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Monday, 31 December 2012

Mary Mother of God (YearC)

Mary, the Mother of God (C)  

(Numbers 6:22-27; Galatians 4:4-7; Luke 2:16-21)

In the second reading we heard St. Paul telling his converts in Galatia:
As proof that you are sons, God sent the Spirit of His Son into your hearts, crying out, "Abba, Father!"
Today, therefore, Mother Church invites us to consider how wonderfully the Spirit dwelt in the heart of Mary: not just for her admiration and praise, but also for our own great good, and thus, indeed, for the supreme glory of God!
St. Paul’s words reveal to us something of the innermost ‘secret’ of Mary: they speak not what she might have been capable of, able – of herself -- to do, but of what the Holy Spirit Himself did in and through her; indeed, they speak also of what Mary allowed the Holy Spirit to do in and through her.  He did ‘great things’, but could not -- could not because He would not – do them without her co-operation; without her giving-up, losing hold of, indeed, total abnegation of, self; without, that is, her most radical and simple self-forgetfulness.  Such self-emptiness before Him, such total openness for Him, such absolute commitment to Him and His purposes; that indeed, is the secret of Mary:
Behold, the handmaid of the Lord; be it done unto me according to Your Will.
So absolute -- so complete and unreserved -- was the response of Mary to God’s initial words delivered to her by the angel Gabriel, that Jesus openly praised her for that above all else (Luke 11:27-28):
A certain woman from the crowd raised her voice and said to Him, "Blessed is the womb that bore You, and the breasts which nursed You!"  But He said, "More than that, blessed are those who hear the word of God and keep it!"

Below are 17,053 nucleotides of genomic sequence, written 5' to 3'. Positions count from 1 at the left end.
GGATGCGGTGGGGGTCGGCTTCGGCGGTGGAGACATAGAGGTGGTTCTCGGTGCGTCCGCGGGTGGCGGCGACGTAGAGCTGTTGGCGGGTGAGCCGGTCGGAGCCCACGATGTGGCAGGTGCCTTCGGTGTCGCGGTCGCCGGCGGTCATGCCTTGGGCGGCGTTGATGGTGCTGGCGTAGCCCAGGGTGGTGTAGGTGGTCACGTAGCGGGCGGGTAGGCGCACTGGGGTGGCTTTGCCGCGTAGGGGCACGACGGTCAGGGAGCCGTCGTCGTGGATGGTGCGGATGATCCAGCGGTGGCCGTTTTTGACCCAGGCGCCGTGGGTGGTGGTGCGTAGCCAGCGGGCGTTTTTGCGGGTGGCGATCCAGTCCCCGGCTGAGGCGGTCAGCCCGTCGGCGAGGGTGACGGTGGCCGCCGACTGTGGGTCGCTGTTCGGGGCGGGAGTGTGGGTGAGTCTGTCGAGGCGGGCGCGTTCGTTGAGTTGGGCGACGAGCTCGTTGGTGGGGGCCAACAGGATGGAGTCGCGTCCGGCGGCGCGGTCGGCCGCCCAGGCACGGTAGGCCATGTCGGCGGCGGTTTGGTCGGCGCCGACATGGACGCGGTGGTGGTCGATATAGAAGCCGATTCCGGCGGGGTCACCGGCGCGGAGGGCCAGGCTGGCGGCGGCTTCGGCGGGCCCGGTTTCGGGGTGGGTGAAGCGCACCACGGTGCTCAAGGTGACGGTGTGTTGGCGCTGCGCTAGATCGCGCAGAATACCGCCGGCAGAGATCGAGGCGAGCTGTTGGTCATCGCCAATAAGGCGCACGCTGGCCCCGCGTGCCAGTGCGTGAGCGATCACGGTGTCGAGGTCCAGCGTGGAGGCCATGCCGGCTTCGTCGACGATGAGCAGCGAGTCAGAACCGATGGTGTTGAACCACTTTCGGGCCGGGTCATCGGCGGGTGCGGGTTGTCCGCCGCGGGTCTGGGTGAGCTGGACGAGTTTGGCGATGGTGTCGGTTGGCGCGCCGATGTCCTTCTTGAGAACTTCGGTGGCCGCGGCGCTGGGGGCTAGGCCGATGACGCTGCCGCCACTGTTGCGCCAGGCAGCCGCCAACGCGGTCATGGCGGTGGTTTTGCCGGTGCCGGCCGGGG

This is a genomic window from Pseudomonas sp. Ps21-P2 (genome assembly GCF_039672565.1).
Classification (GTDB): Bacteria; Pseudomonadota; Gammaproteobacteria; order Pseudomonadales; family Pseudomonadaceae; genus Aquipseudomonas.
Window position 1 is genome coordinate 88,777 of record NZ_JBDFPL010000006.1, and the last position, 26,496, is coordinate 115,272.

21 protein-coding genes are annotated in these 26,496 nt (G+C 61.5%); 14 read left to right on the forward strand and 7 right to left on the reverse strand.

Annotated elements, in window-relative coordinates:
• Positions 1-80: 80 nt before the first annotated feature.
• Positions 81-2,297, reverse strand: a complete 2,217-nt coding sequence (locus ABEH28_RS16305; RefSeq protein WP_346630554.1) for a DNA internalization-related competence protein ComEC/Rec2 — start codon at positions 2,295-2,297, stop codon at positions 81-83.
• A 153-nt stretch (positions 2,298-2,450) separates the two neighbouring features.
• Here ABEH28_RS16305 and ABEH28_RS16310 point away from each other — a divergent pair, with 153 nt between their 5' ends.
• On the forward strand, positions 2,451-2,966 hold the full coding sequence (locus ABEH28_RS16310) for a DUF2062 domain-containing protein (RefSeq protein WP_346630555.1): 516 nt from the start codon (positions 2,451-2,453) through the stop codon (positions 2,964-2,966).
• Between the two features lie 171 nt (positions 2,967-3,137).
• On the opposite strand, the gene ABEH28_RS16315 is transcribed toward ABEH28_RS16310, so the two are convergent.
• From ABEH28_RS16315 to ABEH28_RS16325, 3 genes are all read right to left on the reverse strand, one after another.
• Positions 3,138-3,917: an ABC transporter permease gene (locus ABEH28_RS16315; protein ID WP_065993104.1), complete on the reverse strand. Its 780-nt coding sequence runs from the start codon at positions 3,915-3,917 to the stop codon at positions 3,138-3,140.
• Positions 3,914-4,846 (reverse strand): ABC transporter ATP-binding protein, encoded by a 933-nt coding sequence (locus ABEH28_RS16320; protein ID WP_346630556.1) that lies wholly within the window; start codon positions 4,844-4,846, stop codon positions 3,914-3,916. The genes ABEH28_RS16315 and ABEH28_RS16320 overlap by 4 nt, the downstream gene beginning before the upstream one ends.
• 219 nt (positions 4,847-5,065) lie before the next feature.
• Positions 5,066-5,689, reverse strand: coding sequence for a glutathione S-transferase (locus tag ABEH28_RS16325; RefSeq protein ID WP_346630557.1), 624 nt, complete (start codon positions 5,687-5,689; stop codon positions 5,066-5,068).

Blessed are those who hear the word of God, who like Mary let that word freely -- like a threaded needle -- introduce the Spirit of God into their lives, allowing Him to  commence His work in them.  Blessed indeed are those who then keep, hold onto, turning neither heart nor head to the right or to the left, but always, simply and solely, allowing God’s word and God’s Spirit to lead them where He will.
We can recall here another Mary of whom the New Testament speaks most clearly in this same vein, for she is able to help us learn something more about Our Lady’s ‘secret’:
Jesus entered a village where a woman whose name was Martha welcomed Him.  She had a sister named Mary, who sat beside the Lord at His feet listening to Him speak.  Martha, burdened with much serving came to Him and said, ‘Lord, do You not care that my sister has left me by myself to do all the serving?  The Lord said to her in reply, ‘Martha, Martha, you are anxious and worried about many things.  There is need of only one thing, Mary has chosen the better part and it will not be taken from her. (Luke 10:38-42)
Clearly, important choices have to be made, perhaps friends offended and opposition provoked; at times, even good, very good things left aside, behind, for what is better.  ‘Secretum meum, mihi.’
For further guidance we can also recall the experience of Elijah of old:
At the mountain of God, Horeb, Elijah came to a cave where he took shelter.   The word of the Lord came to him, ‘Go outside and stand on the mountain before the Lord, the Lord will be passing by.’  A strong and heavy wind was rending the mountains and crushing rocks before the Lord, but the Lord was not in the wind.  After the wind there was an earthquake, but the Lord was not in the earthquake.  After the earthquake there was fire, but the Lord was not in the fire.  After the fire, there was a tiny whispering sound.  When he heard this, Elijah hid his face in his cloak and went and stood at the entrance of the cave.  A voice said to him, ‘Elijah, why are you here? ... ‘Go take the road back to the desert near Damascus.  When you arrive you shall anoint Hazael as king of Aram... Then Jehu, as king of Israel, and Elisha, son of Shaphat of Abel-meholah, as prophet to succeed you.’  (1 Kings 9, 11-16)